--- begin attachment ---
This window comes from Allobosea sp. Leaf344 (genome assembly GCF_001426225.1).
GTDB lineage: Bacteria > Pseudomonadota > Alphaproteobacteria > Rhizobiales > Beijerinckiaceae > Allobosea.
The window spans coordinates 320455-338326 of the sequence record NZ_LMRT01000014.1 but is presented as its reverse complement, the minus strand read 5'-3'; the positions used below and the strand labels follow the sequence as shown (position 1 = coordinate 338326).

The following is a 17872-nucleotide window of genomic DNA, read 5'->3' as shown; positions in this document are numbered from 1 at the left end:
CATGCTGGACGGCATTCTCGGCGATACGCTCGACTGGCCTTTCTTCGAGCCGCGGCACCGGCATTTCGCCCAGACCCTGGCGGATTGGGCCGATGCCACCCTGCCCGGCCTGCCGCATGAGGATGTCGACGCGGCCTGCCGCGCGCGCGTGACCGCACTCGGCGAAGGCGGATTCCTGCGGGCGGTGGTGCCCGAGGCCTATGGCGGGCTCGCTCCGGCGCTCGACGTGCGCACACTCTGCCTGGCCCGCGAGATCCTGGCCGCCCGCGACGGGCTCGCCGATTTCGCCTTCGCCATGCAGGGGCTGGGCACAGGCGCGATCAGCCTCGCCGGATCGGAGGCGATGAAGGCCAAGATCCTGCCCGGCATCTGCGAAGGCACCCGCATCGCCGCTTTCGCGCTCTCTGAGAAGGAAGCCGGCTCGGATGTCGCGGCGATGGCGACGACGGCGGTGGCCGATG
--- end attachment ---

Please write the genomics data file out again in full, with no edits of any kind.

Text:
This window comes from Allobosea sp. Leaf344 (genome assembly GCF_001426225.1).
GTDB lineage: Bacteria > Pseudomonadota > Alphaproteobacteria > Rhizobiales > Beijerinckiaceae > Allobosea.
The window spans coordinates 320455-338326 of the sequence record NZ_LMRT01000014.1 but is presented as its reverse complement, the minus strand read 5'-3'; the positions used below and the strand labels follow the sequence as shown (position 1 = coordinate 338326).

The following is a 17872-nucleotide window of genomic DNA, read 5'->3' as shown; positions in this document are numbered from 1 at the left end:
CATGCTGGACGGCATTCTCGGCGATACGCTCGACTGGCCTTTCTTCGAGCCGCGGCACCGGCATTTCGCCCAGACCCTGGCGGATTGGGCCGATGCCACCCTGCCCGGCCTGCCGCATGAGGATGTCGACGCGGCCTGCCGCGCGCGCGTGACCGCACTCGGCGAAGGCGGATTCCTGCGGGCGGTGGTGCCCGAGGCCTATGGCGGGCTCGCTCCGGCGCTCGACGTGCGCACACTCTGCCTGGCCCGCGAGATCCTGGCCGCCCGCGACGGGCTCGCCGATTTCGCCTTCGCCATGCAGGGGCTGGGCACAGGCGCGATCAGCCTCGCCGGATCGGAGGCGATGAAGGCCAAGATCCTGCCCGGCATCTGCGAAGGCACCCGCATCGCCGCTTTCGCGCTCTCTGAGAAGGAAGCCGGCTCGGATGTCGCGGCGATGGCGACGACGGCGGTGGCCGATG